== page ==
by FPA member David Zuckerman, CFP®, CIMA®
Traditional economics holds that consumers make choices that will maximize their utilitarian benefits, and that investors make investment decisions that maximize returns. The underlying premise is that people are rational, unbiased, and unemotional in decision making. The reality, however, is that many individuals make irrational consumer choices and investment decisions. Behavioral economics combines the fields of psychology and economics to study the underlying causes of this irrational behavior.
Affinity bias is an emotional bias that causes irrational decisions driven by how people perceive a product to be a reflection of their values. This bias is unique in that it manifests itself in both consumer decisions and investment decisions.
A car is one of the more expensive consumer goods that you purchase in any given year; and, as a result, your purchase decision can impact your personal finances in a big way. Unfortunately, for many people, buying a car is a largely emotional decision. Consider the consumer that drives only a few thousand miles each year, but decides to purchase a car with hybrid technology. While the added cost of buying a car with hybrid technology is not justified by the utilitarian benefits of improved fuel economy, this consumer is focusing on the perceived expressive benefits of the car. Like the buyer of an expensive Italian sports car that is trying to impress people, buying a car that communicates environmental consciousness can also be a form of self expression.
The automotive industry also provides other examples of affinity bias with respect to irrational investment decisions. For example, susceptible investors may purchase an automaker’s stock in order to express their support for the industry of a specific country or a particular automaker without conducting any significant due diligence.
Home Country Bias
Home country bias is another form of affinity bias. The tendency of investors to overweight domestic equities and underweight foreign equities has been well documented by the academic community. Studies have shown that U.S. investors hold, on average, only 14 percent of their equity exposure in non-U.S.-based companies. A portfolio that accurately reflects market capitalization around the world, however, would require over three times as much exposure to non-U.S.-based companies. Since there is overwhelming evidence that international diversification improves long term returns, affinity bias will reduce investment returns to the degree that some investors forgo these benefits in favor of the benefits of perceived patriotism.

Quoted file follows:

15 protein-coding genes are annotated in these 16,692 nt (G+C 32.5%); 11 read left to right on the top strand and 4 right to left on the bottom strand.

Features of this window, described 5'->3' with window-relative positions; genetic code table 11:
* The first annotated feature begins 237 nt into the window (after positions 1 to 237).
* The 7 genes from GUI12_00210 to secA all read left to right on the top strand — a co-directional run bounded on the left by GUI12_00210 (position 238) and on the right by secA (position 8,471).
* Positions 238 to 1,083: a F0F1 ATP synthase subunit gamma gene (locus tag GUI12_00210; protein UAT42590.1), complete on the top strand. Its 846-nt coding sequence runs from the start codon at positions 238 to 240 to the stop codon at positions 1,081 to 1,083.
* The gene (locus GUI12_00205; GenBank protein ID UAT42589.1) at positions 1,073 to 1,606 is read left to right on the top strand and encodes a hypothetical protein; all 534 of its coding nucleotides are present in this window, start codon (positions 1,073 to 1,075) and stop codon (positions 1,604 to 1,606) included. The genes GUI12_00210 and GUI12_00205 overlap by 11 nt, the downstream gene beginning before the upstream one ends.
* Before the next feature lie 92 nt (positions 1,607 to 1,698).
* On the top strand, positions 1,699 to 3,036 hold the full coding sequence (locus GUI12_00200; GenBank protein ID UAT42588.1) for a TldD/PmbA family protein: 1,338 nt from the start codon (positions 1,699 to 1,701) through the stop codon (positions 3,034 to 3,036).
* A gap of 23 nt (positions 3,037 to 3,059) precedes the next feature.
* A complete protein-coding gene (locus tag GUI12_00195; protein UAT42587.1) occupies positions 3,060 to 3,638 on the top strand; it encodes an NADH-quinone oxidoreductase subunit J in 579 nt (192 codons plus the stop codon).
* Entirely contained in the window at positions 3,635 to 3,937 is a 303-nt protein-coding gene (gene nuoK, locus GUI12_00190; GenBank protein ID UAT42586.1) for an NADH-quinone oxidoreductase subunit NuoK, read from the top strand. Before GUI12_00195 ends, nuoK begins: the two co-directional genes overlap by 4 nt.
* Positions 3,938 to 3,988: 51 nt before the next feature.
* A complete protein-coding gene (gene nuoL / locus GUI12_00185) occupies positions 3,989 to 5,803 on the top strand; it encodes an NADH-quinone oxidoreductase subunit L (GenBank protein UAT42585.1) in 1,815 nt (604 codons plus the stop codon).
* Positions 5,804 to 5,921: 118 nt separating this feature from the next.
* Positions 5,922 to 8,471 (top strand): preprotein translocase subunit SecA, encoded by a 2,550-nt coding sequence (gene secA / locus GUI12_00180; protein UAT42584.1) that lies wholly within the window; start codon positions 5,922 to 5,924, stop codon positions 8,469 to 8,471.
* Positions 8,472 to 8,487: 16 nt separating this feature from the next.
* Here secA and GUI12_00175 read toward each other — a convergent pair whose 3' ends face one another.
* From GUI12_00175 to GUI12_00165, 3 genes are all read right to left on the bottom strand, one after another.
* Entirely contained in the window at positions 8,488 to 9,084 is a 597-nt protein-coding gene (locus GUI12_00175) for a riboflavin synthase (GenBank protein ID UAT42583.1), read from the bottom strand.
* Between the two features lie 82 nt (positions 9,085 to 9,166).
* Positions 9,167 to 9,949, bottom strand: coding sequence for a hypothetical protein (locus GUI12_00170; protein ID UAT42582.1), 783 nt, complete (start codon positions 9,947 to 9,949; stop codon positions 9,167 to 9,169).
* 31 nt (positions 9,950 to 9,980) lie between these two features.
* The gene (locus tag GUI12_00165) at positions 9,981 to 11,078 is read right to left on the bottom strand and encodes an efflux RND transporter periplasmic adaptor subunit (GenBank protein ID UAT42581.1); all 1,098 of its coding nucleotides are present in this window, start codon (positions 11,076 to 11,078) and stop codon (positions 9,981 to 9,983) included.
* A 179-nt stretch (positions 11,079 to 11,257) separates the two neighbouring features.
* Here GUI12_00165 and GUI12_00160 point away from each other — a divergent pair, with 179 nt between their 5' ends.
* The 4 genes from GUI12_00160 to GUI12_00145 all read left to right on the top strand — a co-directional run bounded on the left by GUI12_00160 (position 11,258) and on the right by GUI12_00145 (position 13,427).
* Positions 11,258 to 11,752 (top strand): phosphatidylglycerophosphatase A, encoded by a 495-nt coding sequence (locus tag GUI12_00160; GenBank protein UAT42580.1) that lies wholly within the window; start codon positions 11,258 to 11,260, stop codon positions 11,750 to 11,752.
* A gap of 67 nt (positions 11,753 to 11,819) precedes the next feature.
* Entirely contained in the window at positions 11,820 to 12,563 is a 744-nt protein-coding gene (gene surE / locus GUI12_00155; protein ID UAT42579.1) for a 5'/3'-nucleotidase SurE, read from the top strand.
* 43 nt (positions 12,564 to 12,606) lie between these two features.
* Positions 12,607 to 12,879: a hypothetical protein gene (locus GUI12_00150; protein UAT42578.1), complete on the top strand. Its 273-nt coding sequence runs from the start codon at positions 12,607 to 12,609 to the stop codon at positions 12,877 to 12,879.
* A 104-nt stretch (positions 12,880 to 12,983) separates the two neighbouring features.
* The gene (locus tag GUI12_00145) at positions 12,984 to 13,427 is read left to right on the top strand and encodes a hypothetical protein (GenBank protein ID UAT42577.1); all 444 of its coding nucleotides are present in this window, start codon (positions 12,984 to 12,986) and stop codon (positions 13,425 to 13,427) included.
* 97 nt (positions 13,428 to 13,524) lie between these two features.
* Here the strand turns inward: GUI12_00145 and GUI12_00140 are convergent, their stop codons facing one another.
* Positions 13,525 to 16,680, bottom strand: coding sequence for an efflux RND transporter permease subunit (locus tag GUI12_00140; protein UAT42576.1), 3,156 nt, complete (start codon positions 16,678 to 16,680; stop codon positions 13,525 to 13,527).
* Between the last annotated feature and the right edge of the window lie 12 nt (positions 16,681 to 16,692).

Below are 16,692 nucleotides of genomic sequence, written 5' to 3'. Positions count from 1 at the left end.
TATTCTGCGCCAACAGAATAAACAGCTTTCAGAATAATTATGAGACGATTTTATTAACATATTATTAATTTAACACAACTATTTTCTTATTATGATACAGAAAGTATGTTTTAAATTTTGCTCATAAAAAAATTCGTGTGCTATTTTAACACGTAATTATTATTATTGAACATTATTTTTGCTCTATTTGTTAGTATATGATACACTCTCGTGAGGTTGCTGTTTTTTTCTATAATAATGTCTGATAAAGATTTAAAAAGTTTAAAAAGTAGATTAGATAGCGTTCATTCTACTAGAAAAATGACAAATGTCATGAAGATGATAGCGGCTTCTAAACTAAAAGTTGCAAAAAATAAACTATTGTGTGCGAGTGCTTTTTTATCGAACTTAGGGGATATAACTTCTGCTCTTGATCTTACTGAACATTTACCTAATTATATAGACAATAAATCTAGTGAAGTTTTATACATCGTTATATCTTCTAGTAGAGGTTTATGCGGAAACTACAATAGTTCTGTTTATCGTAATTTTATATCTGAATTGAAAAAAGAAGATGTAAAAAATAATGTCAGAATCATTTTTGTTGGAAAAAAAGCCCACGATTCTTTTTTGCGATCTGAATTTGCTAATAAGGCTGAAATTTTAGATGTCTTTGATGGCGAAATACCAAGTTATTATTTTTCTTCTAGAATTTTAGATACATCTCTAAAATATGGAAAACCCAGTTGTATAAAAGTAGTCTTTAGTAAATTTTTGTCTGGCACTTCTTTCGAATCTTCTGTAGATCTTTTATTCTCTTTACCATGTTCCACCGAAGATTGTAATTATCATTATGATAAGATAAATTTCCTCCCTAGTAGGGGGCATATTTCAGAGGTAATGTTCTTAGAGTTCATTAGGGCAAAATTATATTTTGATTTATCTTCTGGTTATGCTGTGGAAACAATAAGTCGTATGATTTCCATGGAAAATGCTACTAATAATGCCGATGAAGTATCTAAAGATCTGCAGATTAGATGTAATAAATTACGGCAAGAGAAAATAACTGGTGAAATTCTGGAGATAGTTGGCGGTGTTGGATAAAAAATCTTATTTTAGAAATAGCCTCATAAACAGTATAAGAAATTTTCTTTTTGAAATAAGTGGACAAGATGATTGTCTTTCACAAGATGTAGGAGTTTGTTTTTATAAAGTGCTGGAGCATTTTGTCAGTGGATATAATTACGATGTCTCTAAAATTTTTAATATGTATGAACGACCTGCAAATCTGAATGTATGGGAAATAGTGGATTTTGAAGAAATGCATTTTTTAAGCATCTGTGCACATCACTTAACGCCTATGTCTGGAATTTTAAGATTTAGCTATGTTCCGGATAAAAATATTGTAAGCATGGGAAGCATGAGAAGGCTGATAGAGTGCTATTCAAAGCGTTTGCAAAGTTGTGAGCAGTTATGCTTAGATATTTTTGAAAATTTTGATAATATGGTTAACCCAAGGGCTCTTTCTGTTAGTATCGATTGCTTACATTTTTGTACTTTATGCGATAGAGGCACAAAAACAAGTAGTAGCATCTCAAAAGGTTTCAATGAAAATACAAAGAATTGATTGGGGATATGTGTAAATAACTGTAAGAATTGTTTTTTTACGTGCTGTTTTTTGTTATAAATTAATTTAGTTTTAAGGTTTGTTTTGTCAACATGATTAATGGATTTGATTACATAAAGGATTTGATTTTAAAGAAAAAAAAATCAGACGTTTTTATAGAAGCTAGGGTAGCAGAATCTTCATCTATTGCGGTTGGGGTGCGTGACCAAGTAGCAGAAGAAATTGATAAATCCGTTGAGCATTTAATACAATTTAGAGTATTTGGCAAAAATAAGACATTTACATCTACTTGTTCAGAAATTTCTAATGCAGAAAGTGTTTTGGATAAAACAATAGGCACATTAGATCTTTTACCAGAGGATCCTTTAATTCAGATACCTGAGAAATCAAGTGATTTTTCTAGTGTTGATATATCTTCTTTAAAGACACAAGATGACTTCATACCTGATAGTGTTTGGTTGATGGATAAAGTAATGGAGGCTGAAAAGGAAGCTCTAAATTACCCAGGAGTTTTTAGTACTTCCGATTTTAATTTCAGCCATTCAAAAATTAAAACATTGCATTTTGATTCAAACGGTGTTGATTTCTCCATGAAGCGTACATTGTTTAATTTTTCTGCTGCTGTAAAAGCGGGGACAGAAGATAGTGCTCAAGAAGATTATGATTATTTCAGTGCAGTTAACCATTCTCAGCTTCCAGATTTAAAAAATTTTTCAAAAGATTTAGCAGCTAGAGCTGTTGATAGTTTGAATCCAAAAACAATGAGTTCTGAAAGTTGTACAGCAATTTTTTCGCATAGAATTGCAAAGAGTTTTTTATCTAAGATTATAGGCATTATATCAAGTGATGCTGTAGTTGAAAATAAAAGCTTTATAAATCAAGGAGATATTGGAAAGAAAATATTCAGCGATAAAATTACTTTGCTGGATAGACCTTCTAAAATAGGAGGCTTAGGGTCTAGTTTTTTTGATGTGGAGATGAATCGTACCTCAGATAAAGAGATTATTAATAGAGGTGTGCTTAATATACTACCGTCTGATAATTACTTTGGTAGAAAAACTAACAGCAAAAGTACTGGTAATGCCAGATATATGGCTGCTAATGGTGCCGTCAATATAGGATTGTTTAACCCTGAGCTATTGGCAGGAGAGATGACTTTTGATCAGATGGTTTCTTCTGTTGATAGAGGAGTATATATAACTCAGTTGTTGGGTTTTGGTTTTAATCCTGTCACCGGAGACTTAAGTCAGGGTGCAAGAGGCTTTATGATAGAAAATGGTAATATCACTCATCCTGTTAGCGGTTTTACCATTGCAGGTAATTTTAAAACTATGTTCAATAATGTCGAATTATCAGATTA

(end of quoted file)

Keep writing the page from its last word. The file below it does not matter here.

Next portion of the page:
Investment Products as Status Symbols
Affinity bias can even manifest itself in investors’ preference for certain types of investment products that are considered popular and sophisticated. This can happen when investors buy something that they do not understand in order to acquire the prestige associated with a certain type of product. Perhaps the most glaring example of affinity bias was Bernie Madoff’s Ponzi scheme, which attracted investors by bestowing an air of exclusivity and prominence that being a Madoff investor was thought to convey. Unfortunately, Madoff investors wound up paying dearly for their mistakes; and investors that decide to invest in a hedge fund or other product type based solely on the status of other investors could wind up with similar results.
Focus on Inexpensive Self Expression
Investment returns can suffer when decisions are motivated by emotional forces that ignore fundamental investment analysis. Affinity bias can compel people to make irrational decisions about consumer products and investments that favor perceived expressive benefits over utilitarian benefits. Does that make it wrong for you to use consumer products as a means of self expression? Not necessarily; but, in order to minimize the detrimental effect that affinity bias can have on your personal finances, try to focus on inexpensive products when seeking expressive benefits. For many people the unnecessary cost of buying prestige products – especially expensive cars - to cultivate a perceived image of exclusivity represents one of the biggest financial pitfalls in consumer decision making. Remember, Sam Walton drove a pick-up truck and Warren Buffet still lives in the home he bought in 1957 for $31,500.
If you need help assessing your susceptibility to home country bias or conducting due diligence on a particular product type that you find appealing, consider consulting a CERTIFIED FINANCIAL PLANNERTM from the Financial Planning Association with the experience and expertise necessary to guide you.
FPA member David Zuckerman, CFP®, CIMA®, is Principal and Chief Investment Officer at Zuckerman Capital Management, LLC in Los Angeles, CA. He serves as CFP Board Ambassador and Director at Large for the Los Angeles chapter of the Financial Planning Association.
2Michael Pompian, Behavioral Finance and Investor Types (John Wiley & Sons, Inc., 2012), 43-44